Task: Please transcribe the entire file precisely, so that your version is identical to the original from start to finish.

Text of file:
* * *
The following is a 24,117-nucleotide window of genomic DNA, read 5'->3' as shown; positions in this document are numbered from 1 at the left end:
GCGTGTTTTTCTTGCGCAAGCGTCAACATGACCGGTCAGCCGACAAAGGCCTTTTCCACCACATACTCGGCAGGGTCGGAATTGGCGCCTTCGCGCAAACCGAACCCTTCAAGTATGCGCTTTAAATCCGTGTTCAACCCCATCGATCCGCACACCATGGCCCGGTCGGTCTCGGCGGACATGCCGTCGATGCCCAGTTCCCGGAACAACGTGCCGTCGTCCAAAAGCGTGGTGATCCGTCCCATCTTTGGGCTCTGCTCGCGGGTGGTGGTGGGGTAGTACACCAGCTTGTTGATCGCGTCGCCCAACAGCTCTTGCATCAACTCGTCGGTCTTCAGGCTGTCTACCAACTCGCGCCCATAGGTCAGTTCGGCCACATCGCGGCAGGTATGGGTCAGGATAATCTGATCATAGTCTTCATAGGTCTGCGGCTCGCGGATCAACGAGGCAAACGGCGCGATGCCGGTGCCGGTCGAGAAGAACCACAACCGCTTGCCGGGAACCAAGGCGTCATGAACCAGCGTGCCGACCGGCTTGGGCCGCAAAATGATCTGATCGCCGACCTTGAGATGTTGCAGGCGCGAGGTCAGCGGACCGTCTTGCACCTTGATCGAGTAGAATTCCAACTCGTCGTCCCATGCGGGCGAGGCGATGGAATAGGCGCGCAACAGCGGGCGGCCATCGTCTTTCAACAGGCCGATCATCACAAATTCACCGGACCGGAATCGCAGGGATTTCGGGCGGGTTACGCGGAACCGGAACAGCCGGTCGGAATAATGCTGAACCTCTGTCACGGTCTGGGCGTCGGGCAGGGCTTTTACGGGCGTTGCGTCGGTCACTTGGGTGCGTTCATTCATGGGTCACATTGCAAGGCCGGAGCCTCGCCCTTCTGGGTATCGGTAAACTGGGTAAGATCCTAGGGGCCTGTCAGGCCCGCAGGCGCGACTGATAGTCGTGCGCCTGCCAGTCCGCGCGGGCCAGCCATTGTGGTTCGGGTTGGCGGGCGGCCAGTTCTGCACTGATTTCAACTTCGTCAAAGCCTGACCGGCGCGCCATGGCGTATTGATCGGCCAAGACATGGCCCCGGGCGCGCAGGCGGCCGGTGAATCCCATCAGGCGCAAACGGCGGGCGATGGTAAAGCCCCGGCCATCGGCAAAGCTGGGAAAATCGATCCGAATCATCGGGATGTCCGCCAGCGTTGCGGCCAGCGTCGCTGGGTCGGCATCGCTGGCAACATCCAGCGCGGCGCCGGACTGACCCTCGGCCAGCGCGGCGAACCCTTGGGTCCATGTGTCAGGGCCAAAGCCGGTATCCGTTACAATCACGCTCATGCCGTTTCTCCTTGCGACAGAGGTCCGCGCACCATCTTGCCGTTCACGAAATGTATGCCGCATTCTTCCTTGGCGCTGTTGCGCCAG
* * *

The following is a 24,117-nucleotide window of genomic DNA, read 5'->3' as shown; positions in this document are numbered from 1 at the left end:
GCGTGTTTTTCTTGCGCAAGCGTCAACATGACCGGTCAGCCGACAAAGGCCTTTTCCACCACATACTCGGCAGGGTCGGAATTGGCGCCTTCGCGCAAACCGAACCCTTCAAGTATGCGCTTTAAATCCGTGTTCAACCCCATCGATCCGCACACCATGGCCCGGTCGGTCTCGGCGGACATGCCGTCGATGCCCAGTTCCCGGAACAACGTGCCGTCGTCCAAAAGCGTGGTGATCCGTCCCATCTTTGGGCTCTGCTCGCGGGTGGTGGTGGGGTAGTACACCAGCTTGTTGATCGCGTCGCCCAACAGCTCTTGCATCAACTCGTCGGTCTTCAGGCTGTCTACCAACTCGCGCCCATAGGTCAGTTCGGCCACATCGCGGCAGGTATGGGTCAGGATAATCTGATCATAGTCTTCATAGGTCTGCGGCTCGCGGATCAACGAGGCAAACGGCGCGATGCCGGTGCCGGTCGAGAAGAACCACAACCGCTTGCCGGGAACCAAGGCGTCATGAACCAGCGTGCCGACCGGCTTGGGCCGCAAAATGATCTGATCGCCGACCTTGAGATGTTGCAGGCGCGAGGTCAGCGGACCGTCTTGCACCTTGATCGAGTAGAATTCCAACTCGTCGTCCCATGCGGGCGAGGCGATGGAATAGGCGCGCAACAGCGGGCGGCCATCGTCTTTCAACAGGCCGATCATCACAAATTCACCGGACCGGAATCGCAGGGATTTCGGGCGGGTTACGCGGAACCGGAACAGCCGGTCGGAATAATGCTGAACCTCTGTCACGGTCTGGGCGTCGGGCAGGGCTTTTACGGGCGTTGCGTCGGTCACTTGGGTGCGTTCATTCATGGGTCACATTGCAAGGCCGGAGCCTCGCCCTTCTGGGTATCGGTAAACTGGGTAAGATCCTAGGGGCCTGTCAGGCCCGCAGGCGCGACTGATAGTCGTGCGCCTGCCAGTCCGCGCGGGCCAGCCATTGTGGTTCGGGTTGGCGGGCGGCCAGTTCTGCACTGATTTCAACTTCGTCAAAGCCTGACCGGCGCGCCATGGCGTATTGATCGGCCAAGACATGGCCCCGGGCGCGCAGGCGGCCGGTGAATCCCATCAGGCGCAAACGGCGGGCGATGGTAAAGCCCCGGCCATCGGCAAAGCTGGGAAAATCGATCCGAATCATCGGGATGTCCGCCAGCGTTGCGGCCAGCGTCGCTGGGTCGGCATCGCTGGCAACATCCAGCGCGGCGCCGGACTGACCCTCGGCCAGCGCGGCGAACCCTTGGGTCCATGTGTCAGGGCCAAAGCCGGTATCCGTTACAATCACGCTCATGCCGTTTCTCCTTGCGACAGAGGTCCGCGCACCATCTTGCCGTTCACGAAATGTATGCCGCATTCTTCCTTGGCGCTGTTGCGCCAG